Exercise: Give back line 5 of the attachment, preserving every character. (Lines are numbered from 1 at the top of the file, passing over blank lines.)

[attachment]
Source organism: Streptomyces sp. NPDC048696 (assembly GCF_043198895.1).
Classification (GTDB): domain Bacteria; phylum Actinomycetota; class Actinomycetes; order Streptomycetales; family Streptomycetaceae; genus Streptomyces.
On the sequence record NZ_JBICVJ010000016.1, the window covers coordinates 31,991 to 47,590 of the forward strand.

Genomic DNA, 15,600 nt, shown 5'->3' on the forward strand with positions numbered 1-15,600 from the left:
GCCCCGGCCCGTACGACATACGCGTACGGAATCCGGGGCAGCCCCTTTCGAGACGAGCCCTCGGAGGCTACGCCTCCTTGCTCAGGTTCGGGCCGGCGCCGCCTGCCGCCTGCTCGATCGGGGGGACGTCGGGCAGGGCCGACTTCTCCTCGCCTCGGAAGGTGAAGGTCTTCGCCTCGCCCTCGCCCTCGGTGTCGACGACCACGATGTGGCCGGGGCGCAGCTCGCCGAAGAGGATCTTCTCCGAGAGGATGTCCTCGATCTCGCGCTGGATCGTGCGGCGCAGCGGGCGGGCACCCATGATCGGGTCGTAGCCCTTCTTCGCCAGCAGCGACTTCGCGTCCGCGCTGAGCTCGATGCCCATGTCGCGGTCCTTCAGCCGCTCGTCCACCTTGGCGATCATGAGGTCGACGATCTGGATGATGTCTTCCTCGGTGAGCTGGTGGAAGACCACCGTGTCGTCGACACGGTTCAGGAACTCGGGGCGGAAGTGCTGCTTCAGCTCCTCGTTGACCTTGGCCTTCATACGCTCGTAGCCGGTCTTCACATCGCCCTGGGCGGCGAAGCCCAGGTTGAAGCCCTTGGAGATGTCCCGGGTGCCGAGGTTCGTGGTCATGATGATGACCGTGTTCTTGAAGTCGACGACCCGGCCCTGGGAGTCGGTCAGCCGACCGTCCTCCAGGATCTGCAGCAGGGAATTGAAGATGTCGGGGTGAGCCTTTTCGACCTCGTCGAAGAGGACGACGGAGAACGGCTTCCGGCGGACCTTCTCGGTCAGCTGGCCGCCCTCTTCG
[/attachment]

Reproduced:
GCCCCGGCCCGTACGACATACGCGTACGGAATCCGGGGCAGCCCCTTTCGAGACGAGCCCTCGGAGGCTACGCCTCCTTGCTCAGGTTCGGGCCGGCGCCGCCTGCCGCCTGCTCGATCGGGGGGACGTCGGGCAGGGCCGACTTCTCCTCGCCTCGGAAGGTGAAGGTCTTCGCCTCGCCCTCGCCCTCGGTGTCGACGACCACGATGTGGCCGGGGCGCAGCTCGCCGAAGAGGATCTTCTCCGAGAGGATGTCCTCGATCTCGCGCTGGATCGTGCGGCGCAGCGGGCGGGCACCCATGATCGGGTCGTAGCCCTTCTTCGCCAGCAGCGACTTCGCGTCCGCGCTGAGCTCGATGCCCATGTCGCGGTCCTTCAGCCGCTCGTCCACCTTGGCGATCATGAGGTCGACGATCTGGATGATGTCTTCCTCGGTGAGCTGGTGGAAGACCACCGTGTCGTCGACACGGTTCAGGAACTCGGGGCGGAAGTGCTGCTTCAGCTCCTCGTTGACCTTGGCCTTCATACGCTCGTAGCCGGTCTTCACATCGCCCTGGGCGGCGAAGCCCAGGTTGAAGCCCTTGGAGATGTCCCGGGTGCCGAGGTTCGTGGTCATGATGATGACCGTGTTCTTGAAGTCGACGACCCGGCCCTGGGAGTCGGTCAGCCGACCGTCCTCCAGGATCTGCAGCAGGGAATTGAAGATGTCGGGGTGAGCCTTTTCGACCTCGTCGAAGAGGACGACGGAGAACGGCTTCCGGCGGACCTTCTCGGTCAGCTGGCCGCCCTCTTCG